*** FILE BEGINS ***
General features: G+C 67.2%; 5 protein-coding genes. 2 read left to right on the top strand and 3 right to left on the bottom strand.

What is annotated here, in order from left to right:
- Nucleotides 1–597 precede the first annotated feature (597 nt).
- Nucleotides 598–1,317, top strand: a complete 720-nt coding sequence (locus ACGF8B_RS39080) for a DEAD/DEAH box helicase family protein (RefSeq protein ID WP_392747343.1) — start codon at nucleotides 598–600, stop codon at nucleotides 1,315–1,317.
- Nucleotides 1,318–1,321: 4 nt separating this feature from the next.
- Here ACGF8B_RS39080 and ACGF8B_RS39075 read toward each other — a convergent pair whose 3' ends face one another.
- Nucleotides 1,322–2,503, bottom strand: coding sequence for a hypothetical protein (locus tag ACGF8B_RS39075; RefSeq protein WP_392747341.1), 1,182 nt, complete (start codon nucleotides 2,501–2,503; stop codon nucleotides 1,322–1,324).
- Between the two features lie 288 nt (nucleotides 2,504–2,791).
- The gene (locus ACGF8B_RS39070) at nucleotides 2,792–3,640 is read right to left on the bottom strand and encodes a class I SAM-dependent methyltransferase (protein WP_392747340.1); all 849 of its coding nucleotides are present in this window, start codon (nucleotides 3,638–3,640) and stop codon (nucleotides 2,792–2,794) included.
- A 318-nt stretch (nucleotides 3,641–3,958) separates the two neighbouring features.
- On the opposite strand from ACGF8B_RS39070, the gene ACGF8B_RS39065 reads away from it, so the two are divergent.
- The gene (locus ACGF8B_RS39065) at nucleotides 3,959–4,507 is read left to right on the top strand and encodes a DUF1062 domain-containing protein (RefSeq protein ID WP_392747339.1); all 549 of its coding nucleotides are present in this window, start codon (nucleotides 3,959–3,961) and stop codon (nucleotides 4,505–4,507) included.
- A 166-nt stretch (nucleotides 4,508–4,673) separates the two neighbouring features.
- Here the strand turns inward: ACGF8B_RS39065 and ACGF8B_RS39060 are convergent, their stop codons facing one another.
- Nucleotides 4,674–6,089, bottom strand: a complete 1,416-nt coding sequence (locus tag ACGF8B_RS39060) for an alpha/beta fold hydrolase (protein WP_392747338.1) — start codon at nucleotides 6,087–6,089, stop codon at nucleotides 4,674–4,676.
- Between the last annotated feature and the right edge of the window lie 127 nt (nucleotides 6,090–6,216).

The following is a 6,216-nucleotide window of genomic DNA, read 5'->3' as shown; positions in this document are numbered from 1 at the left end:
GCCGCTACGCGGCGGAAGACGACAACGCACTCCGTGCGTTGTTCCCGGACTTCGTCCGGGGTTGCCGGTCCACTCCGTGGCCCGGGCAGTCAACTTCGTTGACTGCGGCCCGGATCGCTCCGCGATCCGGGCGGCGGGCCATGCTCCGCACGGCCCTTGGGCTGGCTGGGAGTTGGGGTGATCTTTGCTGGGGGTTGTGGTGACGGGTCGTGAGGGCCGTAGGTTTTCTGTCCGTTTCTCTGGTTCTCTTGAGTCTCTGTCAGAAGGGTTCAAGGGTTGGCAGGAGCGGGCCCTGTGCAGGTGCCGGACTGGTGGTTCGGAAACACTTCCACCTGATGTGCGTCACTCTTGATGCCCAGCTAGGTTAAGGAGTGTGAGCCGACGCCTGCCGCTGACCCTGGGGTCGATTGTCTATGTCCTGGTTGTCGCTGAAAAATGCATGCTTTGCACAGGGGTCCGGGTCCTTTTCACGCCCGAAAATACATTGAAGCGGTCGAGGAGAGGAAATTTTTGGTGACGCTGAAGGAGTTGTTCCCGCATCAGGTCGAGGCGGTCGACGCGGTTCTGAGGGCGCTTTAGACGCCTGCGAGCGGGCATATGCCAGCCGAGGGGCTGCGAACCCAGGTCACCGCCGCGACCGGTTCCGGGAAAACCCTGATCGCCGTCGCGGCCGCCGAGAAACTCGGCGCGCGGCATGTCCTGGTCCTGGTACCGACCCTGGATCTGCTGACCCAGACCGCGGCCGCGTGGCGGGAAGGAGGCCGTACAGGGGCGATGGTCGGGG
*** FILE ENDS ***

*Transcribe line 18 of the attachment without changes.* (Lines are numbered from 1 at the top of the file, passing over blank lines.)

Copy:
GCCGCTACGCGGCGGAAGACGACAACGCACTCCGTGCGTTGTTCCCGGACTTCGTCCGGGGTTGCCGGTCCACTCCGTGGCCCGGGCAGTCAACTTCGTTGACTGCGGCCCGGATCGCTCCGCGATCCGGGCGGCGGGCCATGCTCCGCACGGCCCTTGGGCTGGCTGGGAGTTGGGGTGATCTTTGCTGGGGGTTGTGGTGACGGGTCGTGAGGGCCGTAGGTTTTCTGTCCGTTTCTCTGGTTCTCTTGAGTCTCTGTCAGAAGGGTTCAAGGGTTGGCAGGAGCGGGCCCTGTGCAGGTGCCGGACTGGTGGTTCGGAAACACTTCCACCTGATGTGCGTCACTCTTGATGCCCAGCTAGGTTAAGGAGTGTGAGCCGACGCCTGCCGCTGACCCTGGGGTCGATTGTCTATGTCCTGGTTGTCGCTGAAAAATGCATGCTTTGCACAGGGGTCCGGGTCCTTTTCACGCCCGAAAATACATTGAAGCGGTCGAGGAGAGGAAATTTTTGGTGACGCTGAAGGAGTTGTTCCCGCATCAGGTCGAGGCGGTCGACGCGGTTCTGAGGGCGCTTTAGACGCCTGCGAGCGGGCATATGCCAGCCGAGGGGCTGCGAACCCAGGTCACCGCCGCGACCGGTTCCGGGAAAACCCTGATCGCCGTCGCGGCCGCCGAGAAACTCGGCGCGCGGCATGTCCTGGTCCTGGTACCGACCCTGGATCTGCTGACCCAGACCGCGGCCGCGTGGCGGGAAGGAGGCCGTACAGGGGCGATGGTCGGGG